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In this article, The Economist talks about how the price for a barrel of oil has dropped below the fifty dollar mark, resting at $47.36. Though many people would be happy with this, it talks about how this could be cause for alarm as a possible indicator for a worsening economy. The main economic concept described in the article would have to be consumption because it ties in with many changes that will occur as an effect of oil prices going down.
Consumption is basically what it says it is: the total spending by consumers of domestic goods and services. Another concept described in this article is that of aggregate demand, mainly because consumption is bound to it. Aggregate demand is the total spending on goods or services in a period of time at a given price. Lastly, Monetary Policy is touched on in this article since there is a deflation in prices those who control monetary policy cut interest rates.
* Consumption: Because of the drop in oil and also economist’s predictions that it will drop even lower, we can probably guess that consumers will save more money when they buy gas. With this extra money, incomes change and go up. Income is one of the main factors of consumption because, when it rises, people have more money to spend on other things, which increases aggregate demand. Consumer confidence also plays a role in consumption and especially in this case because, if consumers believe that gas prices will become lower, then they will have a greater chance or spending more on various goods and services.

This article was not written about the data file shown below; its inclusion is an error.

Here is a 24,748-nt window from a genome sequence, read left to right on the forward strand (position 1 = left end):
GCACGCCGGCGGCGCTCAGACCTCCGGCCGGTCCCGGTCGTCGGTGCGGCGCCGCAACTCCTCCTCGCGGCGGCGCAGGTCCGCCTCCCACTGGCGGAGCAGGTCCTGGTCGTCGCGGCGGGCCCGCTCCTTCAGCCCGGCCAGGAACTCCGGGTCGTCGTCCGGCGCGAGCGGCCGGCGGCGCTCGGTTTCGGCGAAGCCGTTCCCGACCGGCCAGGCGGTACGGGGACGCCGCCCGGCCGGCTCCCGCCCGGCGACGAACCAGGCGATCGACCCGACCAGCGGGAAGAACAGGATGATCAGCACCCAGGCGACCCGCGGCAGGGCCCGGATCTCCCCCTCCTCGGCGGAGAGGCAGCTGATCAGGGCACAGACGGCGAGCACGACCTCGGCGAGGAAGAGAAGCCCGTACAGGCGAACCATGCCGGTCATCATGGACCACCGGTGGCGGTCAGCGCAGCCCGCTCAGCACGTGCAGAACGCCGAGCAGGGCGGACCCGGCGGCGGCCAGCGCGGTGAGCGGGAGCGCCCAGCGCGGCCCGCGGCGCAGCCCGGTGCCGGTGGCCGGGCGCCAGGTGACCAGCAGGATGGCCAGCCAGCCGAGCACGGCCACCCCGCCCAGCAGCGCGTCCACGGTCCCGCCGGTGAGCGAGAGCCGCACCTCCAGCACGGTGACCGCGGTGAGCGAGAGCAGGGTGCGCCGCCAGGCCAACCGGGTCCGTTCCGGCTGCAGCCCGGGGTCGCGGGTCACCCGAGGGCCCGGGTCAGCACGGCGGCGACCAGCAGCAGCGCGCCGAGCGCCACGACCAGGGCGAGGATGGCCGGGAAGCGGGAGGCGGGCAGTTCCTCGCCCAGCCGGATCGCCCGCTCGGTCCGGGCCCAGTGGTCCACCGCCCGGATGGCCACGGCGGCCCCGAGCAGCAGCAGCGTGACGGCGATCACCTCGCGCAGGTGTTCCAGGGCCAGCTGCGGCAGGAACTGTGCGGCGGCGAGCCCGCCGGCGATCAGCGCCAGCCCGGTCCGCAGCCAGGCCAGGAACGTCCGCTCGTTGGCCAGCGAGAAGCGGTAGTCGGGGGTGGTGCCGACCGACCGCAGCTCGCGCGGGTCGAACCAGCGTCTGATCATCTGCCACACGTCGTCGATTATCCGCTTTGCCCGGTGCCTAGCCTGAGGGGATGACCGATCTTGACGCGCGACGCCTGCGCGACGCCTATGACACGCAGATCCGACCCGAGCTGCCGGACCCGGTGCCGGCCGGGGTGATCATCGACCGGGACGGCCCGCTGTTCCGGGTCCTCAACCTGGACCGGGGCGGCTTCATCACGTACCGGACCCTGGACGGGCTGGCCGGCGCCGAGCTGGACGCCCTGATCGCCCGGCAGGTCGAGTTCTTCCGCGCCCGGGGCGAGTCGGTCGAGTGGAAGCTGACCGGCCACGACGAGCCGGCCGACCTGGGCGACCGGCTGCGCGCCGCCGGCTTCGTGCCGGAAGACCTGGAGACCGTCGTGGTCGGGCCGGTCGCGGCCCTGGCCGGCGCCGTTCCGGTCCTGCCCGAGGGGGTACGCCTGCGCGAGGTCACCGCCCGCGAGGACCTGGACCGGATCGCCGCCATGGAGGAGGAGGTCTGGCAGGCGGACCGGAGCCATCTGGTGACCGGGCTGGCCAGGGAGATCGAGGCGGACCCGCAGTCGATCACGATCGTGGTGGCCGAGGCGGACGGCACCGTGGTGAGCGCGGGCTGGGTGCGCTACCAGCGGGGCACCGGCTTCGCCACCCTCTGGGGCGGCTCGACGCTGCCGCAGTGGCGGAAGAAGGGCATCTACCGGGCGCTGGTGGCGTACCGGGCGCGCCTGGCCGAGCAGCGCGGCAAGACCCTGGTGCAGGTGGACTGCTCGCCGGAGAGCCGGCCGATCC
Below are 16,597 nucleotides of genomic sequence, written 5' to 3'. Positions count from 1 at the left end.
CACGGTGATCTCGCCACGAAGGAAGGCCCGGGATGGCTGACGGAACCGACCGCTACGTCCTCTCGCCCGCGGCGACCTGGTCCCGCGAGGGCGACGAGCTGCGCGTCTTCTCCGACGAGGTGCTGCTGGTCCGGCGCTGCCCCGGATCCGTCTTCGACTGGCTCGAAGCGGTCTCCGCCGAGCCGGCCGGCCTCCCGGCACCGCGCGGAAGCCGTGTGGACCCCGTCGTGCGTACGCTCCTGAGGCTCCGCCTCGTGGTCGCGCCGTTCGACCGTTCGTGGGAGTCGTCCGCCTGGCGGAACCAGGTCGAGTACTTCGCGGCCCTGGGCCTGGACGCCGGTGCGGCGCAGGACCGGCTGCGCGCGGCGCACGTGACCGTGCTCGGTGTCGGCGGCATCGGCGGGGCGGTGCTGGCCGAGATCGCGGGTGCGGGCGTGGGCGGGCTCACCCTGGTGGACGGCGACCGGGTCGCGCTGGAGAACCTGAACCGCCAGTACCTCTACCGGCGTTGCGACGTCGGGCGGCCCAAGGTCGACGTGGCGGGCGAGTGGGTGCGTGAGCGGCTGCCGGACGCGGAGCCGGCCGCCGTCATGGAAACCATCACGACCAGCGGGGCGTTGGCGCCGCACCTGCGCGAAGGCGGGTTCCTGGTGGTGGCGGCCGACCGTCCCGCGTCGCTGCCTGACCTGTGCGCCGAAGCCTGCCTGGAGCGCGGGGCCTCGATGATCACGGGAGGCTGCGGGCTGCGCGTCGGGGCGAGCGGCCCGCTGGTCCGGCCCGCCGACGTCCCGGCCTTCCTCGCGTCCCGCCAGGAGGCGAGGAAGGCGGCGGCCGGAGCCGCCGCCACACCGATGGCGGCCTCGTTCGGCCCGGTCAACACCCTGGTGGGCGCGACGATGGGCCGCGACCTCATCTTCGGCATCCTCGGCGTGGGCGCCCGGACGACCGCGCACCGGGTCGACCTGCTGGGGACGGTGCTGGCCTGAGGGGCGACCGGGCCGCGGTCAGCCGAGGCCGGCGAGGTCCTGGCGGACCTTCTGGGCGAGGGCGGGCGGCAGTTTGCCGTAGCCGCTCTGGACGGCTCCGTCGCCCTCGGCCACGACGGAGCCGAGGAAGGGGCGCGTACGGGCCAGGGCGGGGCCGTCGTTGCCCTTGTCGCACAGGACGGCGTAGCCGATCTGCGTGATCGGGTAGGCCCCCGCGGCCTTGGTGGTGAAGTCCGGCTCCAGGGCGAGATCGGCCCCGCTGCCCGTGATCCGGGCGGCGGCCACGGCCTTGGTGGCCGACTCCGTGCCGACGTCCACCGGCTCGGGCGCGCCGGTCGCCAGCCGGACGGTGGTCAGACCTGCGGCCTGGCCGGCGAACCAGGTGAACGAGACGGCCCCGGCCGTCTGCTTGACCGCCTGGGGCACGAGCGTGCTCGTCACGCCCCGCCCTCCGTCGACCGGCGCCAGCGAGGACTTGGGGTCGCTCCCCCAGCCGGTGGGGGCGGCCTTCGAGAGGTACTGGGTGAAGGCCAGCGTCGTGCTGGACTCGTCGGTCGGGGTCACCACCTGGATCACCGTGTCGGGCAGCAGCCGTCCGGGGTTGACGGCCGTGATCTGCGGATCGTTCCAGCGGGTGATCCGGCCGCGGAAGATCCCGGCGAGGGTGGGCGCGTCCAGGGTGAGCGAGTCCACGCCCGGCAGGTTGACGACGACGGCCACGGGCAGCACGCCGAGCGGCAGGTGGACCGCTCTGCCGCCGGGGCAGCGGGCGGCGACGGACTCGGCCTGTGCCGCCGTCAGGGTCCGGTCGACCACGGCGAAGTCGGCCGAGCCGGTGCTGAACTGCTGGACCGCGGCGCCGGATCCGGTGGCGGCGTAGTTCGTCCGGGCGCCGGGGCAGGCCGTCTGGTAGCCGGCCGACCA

* Aggregate Demand: Changes in any of the four determinants of aggregate demand will shift it, making it lower or higher depending on which way the determinant shifts. In this case, a graph of aggregate demand would be shifting to the left because price levels are going down as the cost of oil is decreasing.
* Monetary Policy: Though not discussed to a deep extent in the article, it does say that in response to the price for a barrel of oil dropping “those setting monetary policy have had no hesitation in cutting interest rates dramatically.” They’re probably cutting them do to fears of deflation which would create a greater unemployment due to a decrease in profit. Cutting interest rates would decrease the incentive to save because the cost of borrowing would be lower, this would also increase investment.
In this graph you can see that aggregate demand will shift from a change in price level. So, if we make the price level oil and it goes down, then we have our demand for it go up and the aggregate demand line will shift to the left (AD2). If we increase the price for oil, the exact opposite will occur and the line will shift to the right (AD3). This all comes back to monetary policy and the article talking about people cutting interest so that it could build up consumer confidence in spending.
In terms of completeness of this article, I think The Economist does an overall decent job at explaining what was going on and what could come of it but I don’t think it really touched on what we should do (or what we are doing) as a country to prevent a shortage of oil. I think the article does a good job of assuming that, although we are pursuing renewable energy, oil will be with us for a while longer and that we need to jack up the prices to reduce demand so that we don’t have the shortage too soon. In the short term, the lowering of oil prices is immensely beneficial because it increases the amount of money consumers have to spend on goods and services, and it also increases consumer confidence, making them want to get loans and mortgages.